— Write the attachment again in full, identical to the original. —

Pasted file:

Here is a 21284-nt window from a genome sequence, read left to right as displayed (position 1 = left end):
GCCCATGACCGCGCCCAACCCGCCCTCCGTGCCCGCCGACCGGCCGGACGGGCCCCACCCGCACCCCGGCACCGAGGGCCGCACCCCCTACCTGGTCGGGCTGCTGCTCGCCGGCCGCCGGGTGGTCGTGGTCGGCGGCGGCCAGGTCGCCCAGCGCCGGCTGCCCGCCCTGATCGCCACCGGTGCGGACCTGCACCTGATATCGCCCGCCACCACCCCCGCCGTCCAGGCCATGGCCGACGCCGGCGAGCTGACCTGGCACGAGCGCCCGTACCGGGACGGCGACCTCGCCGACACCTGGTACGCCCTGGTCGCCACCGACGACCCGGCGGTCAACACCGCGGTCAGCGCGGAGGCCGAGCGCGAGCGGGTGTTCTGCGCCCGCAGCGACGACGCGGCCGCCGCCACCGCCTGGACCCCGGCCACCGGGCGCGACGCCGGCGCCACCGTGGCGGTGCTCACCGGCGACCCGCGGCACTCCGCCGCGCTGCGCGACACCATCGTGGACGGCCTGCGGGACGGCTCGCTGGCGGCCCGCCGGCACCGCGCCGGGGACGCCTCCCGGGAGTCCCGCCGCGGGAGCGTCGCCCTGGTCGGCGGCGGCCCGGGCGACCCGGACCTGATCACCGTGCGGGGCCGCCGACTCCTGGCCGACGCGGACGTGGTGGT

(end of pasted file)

Here is a 21284-nt window from a genome sequence, read left to right as displayed (position 1 = left end):
GCCCATGACCGCGCCCAACCCGCCCTCCGTGCCCGCCGACCGGCCGGACGGGCCCCACCCGCACCCCGGCACCGAGGGCCGCACCCCCTACCTGGTCGGGCTGCTGCTCGCCGGCCGCCGGGTGGTCGTGGTCGGCGGCGGCCAGGTCGCCCAGCGCCGGCTGCCCGCCCTGATCGCCACCGGTGCGGACCTGCACCTGATATCGCCCGCCACCACCCCCGCCGTCCAGGCCATGGCCGACGCCGGCGAGCTGACCTGGCACGAGCGCCCGTACCGGGACGGCGACCTCGCCGACACCTGGTACGCCCTGGTCGCCACCGACGACCCGGCGGTCAACACCGCGGTCAGCGCGGAGGCCGAGCGCGAGCGGGTGTTCTGCGCCCGCAGCGACGACGCGGCCGCCGCCACCGCCTGGACCCCGGCCACCGGGCGCGACGCCGGCGCCACCGTGGCGGTGCTCACCGGCGACCCGCGGCACTCCGCCGCGCTGCGCGACACCATCGTGGACGGCCTGCGGGACGGCTCGCTGGCGGCCCGCCGGCACCGCGCCGGGGACGCCTCCCGGGAGTCCCGCCGCGGGAGCGTCGCCCTGGTCGGCGGCGGCCCGGGCGACCCGGACCTGATCACCGTGCGGGGCCGCCGACTCCTGGCCGACGCGGACGTGGTGGT